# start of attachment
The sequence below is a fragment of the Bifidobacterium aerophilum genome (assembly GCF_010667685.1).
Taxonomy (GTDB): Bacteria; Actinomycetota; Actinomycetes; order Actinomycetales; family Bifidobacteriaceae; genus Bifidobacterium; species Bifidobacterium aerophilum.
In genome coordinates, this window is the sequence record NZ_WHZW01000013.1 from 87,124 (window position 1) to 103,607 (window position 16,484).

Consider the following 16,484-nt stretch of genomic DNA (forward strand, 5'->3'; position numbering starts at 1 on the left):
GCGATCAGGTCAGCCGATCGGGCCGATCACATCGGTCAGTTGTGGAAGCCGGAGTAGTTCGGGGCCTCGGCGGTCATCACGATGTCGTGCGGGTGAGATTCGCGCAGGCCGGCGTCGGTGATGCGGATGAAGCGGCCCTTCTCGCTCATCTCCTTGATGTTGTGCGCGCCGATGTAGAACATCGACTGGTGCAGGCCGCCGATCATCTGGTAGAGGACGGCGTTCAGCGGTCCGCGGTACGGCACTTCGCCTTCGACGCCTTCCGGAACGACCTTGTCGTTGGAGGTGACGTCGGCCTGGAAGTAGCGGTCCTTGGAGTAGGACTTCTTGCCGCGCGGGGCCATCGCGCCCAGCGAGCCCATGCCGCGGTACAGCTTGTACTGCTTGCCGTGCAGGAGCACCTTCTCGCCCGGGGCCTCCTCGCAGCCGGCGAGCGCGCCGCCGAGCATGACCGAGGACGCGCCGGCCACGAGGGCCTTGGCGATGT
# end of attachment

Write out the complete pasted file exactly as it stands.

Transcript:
The sequence below is a fragment of the Bifidobacterium aerophilum genome (assembly GCF_010667685.1).
Taxonomy (GTDB): Bacteria; Actinomycetota; Actinomycetes; order Actinomycetales; family Bifidobacteriaceae; genus Bifidobacterium; species Bifidobacterium aerophilum.
In genome coordinates, this window is the sequence record NZ_WHZW01000013.1 from 87,124 (window position 1) to 103,607 (window position 16,484).

Consider the following 16,484-nt stretch of genomic DNA (forward strand, 5'->3'; position numbering starts at 1 on the left):
GCGATCAGGTCAGCCGATCGGGCCGATCACATCGGTCAGTTGTGGAAGCCGGAGTAGTTCGGGGCCTCGGCGGTCATCACGATGTCGTGCGGGTGAGATTCGCGCAGGCCGGCGTCGGTGATGCGGATGAAGCGGCCCTTCTCGCTCATCTCCTTGATGTTGTGCGCGCCGATGTAGAACATCGACTGGTGCAGGCCGCCGATCATCTGGTAGAGGACGGCGTTCAGCGGTCCGCGGTACGGCACTTCGCCTTCGACGCCTTCCGGAACGACCTTGTCGTTGGAGGTGACGTCGGCCTGGAAGTAGCGGTCCTTGGAGTAGGACTTCTTGCCGCGCGGGGCCATCGCGCCCAGCGAGCCCATGCCGCGGTACAGCTTGTACTGCTTGCCGTGCAGGAGCACCTTCTCGCCCGGGGCCTCCTCGCAGCCGGCGAGCGCGCCGCCGAGCATGACCGAGGACGCGCCGGCCACGAGGGCCTTGGCGATGT